I'm not the one deciding whether you want a Mach-e or not, but you sure seem to be through your constant complaints about Ford not building a whole charging network (like Tesla) and not being able to drive it through South Dakota and many other places. You ask how you're supposed to do that drive, and I told you -- rent a car because there's aren't CCS fast chargers on that route yet for the Mach-e to use. Or buy something else that CAN do the trip "NOW", as you kept saying. ICE cars can but you call them "crappy". You keep touting Tesla for building chargers there, but you don't want one of those either. You expect Ford to build a charging network for you but that ain't gonna happen either.

Good luck finding something that's gonna make you happy because it doesn't appear to exist.
 

Mach-MI

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Good luck finding something that's gonna make you happy because it doesn't appear to exist.
Can't argue with that.

your constant complaints about Ford not building a whole charging network (like Tesla) and not being able to drive it through South Dakota and many other places
To be clear, I am only expecting Ford to fill in the gaps where their partners have not. I expect a nationwide comprehensive CCS charging network if that's the standard a $55,000 vehicle will use. I don't care who builds each one. I never said "Ford" chargers need to be nationwide.

I do expect to be able to drive my Mach-E across South Dakota, 100% yes I do. It had better be possible by delivery time if they want a sale, as my Tesla and I will do it next month.
 

dbsb3233

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California and Hawaii are #1 and #2 in the percentage of EV's. Or so i read somewhere on Hawaii DOT propaganda.
Hawaii is a natural fit for BEVs. Once range is taken out of the equation (which it mostly is when you can drive nearly anywhere on a single charge), it removes a big hurdle. It basically limits it to being an "around-home" vehicle, which is where BEVs are advantageous rather than disadvantageous (long road trips).

Year-round moderate temps too. The only major component missing is easy home charging, but that's well within reach.
 

ChasingCoral

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Can't argue with that.

To be clear, I am only expecting Ford to fill in the gaps where their partners have not. I expect a nationwide comprehensive CCS charging network if that's the standard a $55,000 vehicle will use. I don't care who builds each one. I never said "Ford" chargers need to be nationwide.

I do expect to be able to drive my Mach-E across South Dakota, 100% yes I do. It had better be possible by delivery time if they want a sale, as my Tesla and I will do it next month.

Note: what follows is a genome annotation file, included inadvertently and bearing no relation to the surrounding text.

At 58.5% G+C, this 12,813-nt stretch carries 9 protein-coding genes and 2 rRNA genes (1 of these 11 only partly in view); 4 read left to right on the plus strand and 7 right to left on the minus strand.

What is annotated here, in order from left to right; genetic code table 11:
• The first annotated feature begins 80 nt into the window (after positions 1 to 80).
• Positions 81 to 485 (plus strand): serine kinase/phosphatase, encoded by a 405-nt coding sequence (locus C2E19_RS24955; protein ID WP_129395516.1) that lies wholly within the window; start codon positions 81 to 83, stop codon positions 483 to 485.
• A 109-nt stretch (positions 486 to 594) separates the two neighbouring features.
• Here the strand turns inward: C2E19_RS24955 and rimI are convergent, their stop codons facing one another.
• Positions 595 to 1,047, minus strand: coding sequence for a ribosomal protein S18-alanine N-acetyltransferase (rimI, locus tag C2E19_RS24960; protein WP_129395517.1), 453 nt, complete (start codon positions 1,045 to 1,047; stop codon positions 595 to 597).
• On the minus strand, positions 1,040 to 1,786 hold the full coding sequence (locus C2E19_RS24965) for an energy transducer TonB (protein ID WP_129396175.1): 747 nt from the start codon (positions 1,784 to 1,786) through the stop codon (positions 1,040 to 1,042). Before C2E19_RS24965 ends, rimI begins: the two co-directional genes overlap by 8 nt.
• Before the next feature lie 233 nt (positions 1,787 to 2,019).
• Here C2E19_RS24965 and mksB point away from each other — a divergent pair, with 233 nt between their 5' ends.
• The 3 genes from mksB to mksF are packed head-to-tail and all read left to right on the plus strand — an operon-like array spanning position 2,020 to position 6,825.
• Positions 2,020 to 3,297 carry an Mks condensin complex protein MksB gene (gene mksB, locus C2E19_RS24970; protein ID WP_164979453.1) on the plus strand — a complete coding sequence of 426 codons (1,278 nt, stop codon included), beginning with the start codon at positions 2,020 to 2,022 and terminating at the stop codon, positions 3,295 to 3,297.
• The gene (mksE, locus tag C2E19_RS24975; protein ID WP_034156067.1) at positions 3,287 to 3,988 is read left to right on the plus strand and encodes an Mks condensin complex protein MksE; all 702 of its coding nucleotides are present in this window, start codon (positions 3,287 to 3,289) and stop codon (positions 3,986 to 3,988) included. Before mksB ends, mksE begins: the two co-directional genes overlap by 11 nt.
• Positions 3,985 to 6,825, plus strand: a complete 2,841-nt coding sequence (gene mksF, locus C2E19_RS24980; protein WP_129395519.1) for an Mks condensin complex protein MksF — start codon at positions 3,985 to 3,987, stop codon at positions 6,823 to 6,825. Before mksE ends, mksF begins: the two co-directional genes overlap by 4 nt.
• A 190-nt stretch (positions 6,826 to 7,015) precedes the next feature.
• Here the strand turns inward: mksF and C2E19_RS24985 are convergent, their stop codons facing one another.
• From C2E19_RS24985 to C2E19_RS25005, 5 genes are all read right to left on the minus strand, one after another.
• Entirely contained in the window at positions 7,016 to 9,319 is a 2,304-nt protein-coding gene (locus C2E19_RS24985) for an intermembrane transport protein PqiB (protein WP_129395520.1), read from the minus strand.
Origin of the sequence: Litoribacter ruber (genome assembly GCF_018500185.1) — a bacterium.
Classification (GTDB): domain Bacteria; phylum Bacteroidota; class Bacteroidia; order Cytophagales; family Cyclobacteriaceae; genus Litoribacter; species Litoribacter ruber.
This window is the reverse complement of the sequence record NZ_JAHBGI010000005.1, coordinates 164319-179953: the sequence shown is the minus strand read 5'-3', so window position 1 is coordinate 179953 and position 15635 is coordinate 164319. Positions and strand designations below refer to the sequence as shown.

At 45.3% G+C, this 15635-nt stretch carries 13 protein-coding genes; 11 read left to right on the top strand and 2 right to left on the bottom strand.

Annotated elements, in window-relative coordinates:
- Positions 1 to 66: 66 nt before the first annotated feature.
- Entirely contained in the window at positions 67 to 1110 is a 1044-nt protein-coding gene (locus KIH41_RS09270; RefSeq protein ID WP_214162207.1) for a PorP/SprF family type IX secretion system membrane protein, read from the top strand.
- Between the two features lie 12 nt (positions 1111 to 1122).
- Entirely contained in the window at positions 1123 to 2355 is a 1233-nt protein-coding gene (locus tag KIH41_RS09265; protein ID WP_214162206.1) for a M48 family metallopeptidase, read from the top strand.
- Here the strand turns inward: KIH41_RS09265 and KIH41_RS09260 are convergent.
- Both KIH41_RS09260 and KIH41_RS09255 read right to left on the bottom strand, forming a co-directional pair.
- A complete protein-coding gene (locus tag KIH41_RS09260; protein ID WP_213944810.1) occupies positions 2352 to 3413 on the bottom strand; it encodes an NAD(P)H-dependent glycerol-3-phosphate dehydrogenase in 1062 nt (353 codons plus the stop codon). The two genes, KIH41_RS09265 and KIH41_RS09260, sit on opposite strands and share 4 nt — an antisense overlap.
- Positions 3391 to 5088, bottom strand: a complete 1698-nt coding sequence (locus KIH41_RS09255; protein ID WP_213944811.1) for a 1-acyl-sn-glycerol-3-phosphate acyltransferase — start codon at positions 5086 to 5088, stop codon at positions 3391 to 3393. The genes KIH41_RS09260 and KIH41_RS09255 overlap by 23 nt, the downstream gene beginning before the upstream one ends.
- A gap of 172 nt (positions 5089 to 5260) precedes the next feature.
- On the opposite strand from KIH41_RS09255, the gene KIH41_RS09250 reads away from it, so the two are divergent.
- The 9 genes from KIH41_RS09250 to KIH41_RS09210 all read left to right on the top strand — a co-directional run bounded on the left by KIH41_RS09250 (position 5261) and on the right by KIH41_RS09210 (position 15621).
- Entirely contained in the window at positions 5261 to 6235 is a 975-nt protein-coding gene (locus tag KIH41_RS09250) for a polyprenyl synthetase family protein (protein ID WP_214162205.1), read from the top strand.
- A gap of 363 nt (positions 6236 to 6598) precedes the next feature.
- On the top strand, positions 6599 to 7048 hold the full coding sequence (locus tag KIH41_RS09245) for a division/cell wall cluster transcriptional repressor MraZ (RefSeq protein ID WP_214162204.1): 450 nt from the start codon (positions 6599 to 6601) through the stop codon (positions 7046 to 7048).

I'm only expecting Ford to make wise business decisions. Their partnership with EA to expand the network has been one way they've been addressing shortfalls in charging infrastructure. I still think some installation of L3s (probably through the EA partnership) at the customer-facing side of rural dealerships would be a smart move once the F-150e comes out. However, I don't expect Ford to copy Tesla's playbook page for page.
 

ChasingCoral

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Hawaii is a natural fit for BEVs. Once range is taken out of the equation (which it mostly is when you can drive nearly anywhere on a single charge), it removes a big hurdle. It basically limits it to being an "around-home" vehicle, which is where BEVs are advantageous rather than disadvantageous (long road trips).

Year-round moderate temps too. The only major component missing is easy home charging, but that's well within reach.
Agreed. And a few well-placed L3 chargers would finish the deal. It wouldn't take many.
 

Kamuelaflyer

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Agreed. And a few well-placed L3 chargers would finish the deal. It wouldn't take many.
I'm not holding my breath. :)

Tesla has had a supercharger slated for installation on Oahu "Coming Soon" for at least 4 years. Same with Maui. Oahu makes sense, Maui not quite so much. Even the Tesla showrooms in Honolulu don't have (public at least) DCFC of any sort.

Only 1.4 million people statewide here, the market is small -- even for ICE vehicles.
 
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dbsb3233

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To be clear, I am only expecting Ford to fill in the gaps where their partners have not. I expect a nationwide comprehensive CCS charging network if that's the standard a $55,000 vehicle will use. I don't care who builds each one.
The gaps will be filled eventually, as market share of BEVs increases to justify it. So far it's still tiny. Gonna take patience. This is a decades-long paradigm shift, not a weeks-long one. In the mean time, BEVs will be great for many people in the right situations.

Ford's not the one that's going to build an L3 charging network IMO, the charging companies will. Doesn't make sense for Ford to build one, since they're just one of a dozen+ auto manufacturers, and since BEVs are just 1-2% of their sales in the near term. They don't need to build charging stations to sell 50,000 MMEs (the wide-open Dakotas were never going to be a big sales region for BEV market share anyway). There's more than enough demand in other locations, and for more home-based uses.